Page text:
Now a planning inspector has upheld Greenwich Council officers’ decision to throw out the third application, to build one three-bedroom house on the currently-disused land which sits between the beer garden and the Torrance Close service road.

The house would have been partly built below ground level to reduce its impact on the surrounding conservation area, and would have no windows that could open onto the beer garden.

However, planning inspector Gary Deene rejected the scheme, saying “the proposed development would unacceptably harm the character and appearance of the local area”.

White Swan planning application
The rejected proposal was for one house, sunk partly below ground level

There is a glimmer of hope for the developer – the inspector did not wholly reject the idea of building on Torrance Close, saying: “The local area to which the site belongs [Torrance Close] has an air of neglect and to my mind is capable of successfully accommodating a bespoke form of new development.

“The conservation area itself has no single unifying architectural theme and there is no obvious reason why it could not in principle readily assimilate a variety of new dwellings in terms of size and style.”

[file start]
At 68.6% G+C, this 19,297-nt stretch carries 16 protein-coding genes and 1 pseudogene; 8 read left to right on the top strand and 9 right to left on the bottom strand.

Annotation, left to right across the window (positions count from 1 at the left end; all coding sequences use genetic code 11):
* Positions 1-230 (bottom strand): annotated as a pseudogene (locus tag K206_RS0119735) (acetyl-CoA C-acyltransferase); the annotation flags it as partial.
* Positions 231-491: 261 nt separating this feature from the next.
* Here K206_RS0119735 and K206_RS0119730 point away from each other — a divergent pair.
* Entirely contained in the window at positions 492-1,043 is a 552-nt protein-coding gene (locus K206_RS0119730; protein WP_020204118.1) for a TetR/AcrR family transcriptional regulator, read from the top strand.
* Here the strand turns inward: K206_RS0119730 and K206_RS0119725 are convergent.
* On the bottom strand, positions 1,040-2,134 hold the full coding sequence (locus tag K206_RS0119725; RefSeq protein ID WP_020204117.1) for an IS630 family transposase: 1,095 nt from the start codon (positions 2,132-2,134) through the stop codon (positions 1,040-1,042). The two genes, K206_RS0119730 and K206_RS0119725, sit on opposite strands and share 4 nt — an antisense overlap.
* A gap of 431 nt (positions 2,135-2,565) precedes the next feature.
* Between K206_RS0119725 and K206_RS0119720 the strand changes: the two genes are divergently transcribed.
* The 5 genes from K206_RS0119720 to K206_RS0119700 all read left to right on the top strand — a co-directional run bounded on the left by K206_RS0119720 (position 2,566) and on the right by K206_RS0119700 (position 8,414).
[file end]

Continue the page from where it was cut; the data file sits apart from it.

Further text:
The plans were first submitted to Greenwich Council in summer 2017. Mendoza bought the pub from previous owner Punch Taverns in March 2015, evicting the then-management three months later. However, it reopened in September 2015 under the management of Greenwich’s Pelton Arms boss Geoff Keen, who is trying to keep it as a viable, community-focused pub. A second bar and function room has now opened on the pub’s upper floor.


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White Swan freeholder Mendoza refused permission for ‘cramped’ house behind pub

White Swan
Mendoza bought the freehold to the White Swan in March 2015

The firm which owns the freehold to the White Swan has had its third attempt to build housing on the site refused by Greenwich Council planners.